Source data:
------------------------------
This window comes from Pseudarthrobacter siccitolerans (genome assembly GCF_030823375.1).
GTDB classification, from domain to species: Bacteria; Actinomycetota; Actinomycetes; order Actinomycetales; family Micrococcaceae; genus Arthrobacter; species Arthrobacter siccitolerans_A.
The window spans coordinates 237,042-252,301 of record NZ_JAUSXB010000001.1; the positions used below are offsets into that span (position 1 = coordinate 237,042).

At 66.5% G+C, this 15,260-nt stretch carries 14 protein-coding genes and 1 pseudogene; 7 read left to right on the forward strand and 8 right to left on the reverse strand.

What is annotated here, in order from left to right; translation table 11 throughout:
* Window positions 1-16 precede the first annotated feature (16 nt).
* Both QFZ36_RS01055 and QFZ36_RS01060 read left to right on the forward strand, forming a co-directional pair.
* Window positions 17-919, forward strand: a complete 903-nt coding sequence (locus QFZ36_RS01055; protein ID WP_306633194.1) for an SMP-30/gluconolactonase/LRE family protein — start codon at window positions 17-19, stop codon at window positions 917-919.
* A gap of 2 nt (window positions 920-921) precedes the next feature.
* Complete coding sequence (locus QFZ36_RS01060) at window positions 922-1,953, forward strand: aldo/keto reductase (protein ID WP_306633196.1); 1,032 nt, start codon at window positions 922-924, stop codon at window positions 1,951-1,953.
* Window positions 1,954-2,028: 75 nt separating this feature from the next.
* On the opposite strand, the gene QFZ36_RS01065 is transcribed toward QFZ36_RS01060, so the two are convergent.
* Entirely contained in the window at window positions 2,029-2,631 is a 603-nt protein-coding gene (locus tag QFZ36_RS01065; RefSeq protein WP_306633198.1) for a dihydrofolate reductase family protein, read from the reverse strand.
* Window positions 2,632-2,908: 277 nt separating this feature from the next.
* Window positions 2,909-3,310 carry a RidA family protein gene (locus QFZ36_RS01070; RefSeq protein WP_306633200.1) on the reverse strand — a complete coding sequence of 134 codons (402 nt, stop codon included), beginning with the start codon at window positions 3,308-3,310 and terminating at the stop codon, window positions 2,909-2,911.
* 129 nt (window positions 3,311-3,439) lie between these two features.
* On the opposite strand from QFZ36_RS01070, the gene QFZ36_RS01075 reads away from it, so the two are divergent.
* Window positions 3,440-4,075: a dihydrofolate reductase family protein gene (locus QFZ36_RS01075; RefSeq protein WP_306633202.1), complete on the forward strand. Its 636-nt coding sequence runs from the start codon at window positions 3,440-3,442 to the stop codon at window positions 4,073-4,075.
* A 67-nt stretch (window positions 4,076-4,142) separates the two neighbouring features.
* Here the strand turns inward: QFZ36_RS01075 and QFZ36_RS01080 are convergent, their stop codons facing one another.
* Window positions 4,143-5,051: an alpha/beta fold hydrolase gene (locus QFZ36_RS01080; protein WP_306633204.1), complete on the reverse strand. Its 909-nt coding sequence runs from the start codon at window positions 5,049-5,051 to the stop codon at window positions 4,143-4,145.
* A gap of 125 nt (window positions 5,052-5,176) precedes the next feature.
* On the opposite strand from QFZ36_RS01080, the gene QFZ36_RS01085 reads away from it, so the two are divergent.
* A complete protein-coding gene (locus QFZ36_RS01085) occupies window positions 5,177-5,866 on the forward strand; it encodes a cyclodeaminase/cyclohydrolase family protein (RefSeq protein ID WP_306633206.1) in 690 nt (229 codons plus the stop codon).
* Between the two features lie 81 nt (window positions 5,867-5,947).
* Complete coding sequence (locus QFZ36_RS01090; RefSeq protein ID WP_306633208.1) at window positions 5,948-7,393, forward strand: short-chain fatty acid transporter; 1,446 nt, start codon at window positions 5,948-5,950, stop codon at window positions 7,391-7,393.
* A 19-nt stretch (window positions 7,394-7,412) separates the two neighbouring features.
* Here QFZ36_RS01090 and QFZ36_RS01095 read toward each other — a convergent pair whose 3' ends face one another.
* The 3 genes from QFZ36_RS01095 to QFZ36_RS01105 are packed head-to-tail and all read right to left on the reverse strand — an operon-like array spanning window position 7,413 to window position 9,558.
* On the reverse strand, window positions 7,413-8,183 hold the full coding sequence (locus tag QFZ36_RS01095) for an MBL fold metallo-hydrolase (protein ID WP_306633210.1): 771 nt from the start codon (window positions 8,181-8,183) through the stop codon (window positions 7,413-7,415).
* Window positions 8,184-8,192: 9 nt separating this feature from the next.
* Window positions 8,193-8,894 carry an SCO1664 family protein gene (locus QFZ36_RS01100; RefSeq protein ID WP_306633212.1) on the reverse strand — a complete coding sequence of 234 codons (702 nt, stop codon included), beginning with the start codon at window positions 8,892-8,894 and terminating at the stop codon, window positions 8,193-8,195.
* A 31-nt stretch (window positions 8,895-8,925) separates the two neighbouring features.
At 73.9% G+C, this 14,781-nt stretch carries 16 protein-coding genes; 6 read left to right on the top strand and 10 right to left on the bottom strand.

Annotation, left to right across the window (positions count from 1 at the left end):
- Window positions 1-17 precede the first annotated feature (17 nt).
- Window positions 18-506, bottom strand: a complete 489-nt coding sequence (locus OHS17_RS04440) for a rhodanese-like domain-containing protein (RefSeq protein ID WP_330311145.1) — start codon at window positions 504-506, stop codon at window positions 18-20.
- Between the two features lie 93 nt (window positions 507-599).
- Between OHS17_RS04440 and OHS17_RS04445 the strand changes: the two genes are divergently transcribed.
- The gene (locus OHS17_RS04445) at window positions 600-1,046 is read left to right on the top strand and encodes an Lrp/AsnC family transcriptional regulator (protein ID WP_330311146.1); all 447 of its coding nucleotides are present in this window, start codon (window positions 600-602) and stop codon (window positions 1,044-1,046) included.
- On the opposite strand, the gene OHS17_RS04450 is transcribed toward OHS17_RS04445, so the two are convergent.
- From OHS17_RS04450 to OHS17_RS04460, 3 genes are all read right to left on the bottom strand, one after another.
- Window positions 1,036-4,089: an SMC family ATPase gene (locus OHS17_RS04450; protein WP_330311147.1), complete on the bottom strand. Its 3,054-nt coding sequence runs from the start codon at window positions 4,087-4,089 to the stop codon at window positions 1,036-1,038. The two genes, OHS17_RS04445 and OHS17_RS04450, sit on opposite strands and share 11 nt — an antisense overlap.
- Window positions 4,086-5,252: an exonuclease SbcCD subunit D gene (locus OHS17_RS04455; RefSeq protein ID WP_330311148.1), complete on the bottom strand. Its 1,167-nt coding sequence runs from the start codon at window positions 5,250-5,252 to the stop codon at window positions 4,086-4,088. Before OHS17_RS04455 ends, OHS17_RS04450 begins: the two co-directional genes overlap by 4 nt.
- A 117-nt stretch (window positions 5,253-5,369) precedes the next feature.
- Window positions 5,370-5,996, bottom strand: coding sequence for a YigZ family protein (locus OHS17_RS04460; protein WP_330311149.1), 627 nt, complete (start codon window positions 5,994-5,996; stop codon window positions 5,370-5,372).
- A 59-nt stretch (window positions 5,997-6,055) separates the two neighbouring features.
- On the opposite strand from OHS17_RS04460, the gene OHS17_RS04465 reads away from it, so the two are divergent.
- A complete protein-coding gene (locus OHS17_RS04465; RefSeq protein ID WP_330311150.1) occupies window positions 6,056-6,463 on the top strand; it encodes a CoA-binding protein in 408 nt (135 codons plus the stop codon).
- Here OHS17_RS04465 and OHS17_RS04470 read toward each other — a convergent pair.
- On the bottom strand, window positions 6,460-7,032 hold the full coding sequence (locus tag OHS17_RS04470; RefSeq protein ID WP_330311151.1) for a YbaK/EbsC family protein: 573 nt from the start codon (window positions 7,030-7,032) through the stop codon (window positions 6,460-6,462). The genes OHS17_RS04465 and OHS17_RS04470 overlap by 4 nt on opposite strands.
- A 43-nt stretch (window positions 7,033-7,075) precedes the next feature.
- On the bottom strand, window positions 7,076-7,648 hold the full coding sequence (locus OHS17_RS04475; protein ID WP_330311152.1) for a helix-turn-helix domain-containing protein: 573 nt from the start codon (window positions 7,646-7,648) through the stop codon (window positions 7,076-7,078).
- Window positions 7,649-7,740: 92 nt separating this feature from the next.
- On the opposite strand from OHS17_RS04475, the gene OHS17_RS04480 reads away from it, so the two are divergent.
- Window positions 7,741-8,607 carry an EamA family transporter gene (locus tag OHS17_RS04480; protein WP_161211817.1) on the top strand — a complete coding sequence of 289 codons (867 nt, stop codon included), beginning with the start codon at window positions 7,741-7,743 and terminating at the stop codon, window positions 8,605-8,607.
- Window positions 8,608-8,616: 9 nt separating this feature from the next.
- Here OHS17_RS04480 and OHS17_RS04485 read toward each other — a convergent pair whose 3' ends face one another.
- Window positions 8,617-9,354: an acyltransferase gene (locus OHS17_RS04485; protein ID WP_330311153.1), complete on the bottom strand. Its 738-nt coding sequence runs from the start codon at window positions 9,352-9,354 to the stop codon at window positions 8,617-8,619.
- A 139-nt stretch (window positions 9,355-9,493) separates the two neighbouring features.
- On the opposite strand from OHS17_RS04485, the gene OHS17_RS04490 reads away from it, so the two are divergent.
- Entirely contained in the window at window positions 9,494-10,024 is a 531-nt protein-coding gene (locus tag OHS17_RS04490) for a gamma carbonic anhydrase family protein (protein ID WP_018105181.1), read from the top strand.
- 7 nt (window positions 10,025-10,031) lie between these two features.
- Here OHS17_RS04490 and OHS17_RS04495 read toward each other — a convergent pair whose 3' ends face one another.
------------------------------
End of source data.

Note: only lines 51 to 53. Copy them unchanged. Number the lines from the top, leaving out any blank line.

- On the bottom strand, window positions 6,460-7,032 hold the full coding sequence (locus tag OHS17_RS04470; RefSeq protein ID WP_330311151.1) for a YbaK/EbsC family protein: 573 nt from the start codon (window positions 7,030-7,032) through the stop codon (window positions 6,460-6,462). The genes OHS17_RS04465 and OHS17_RS04470 overlap by 4 nt on opposite strands.
- A 43-nt stretch (window positions 7,033-7,075) precedes the next feature.
- On the bottom strand, window positions 7,076-7,648 hold the full coding sequence (locus OHS17_RS04475; protein ID WP_330311152.1) for a helix-turn-helix domain-containing protein: 573 nt from the start codon (window positions 7,646-7,648) through the stop codon (window positions 7,076-7,078).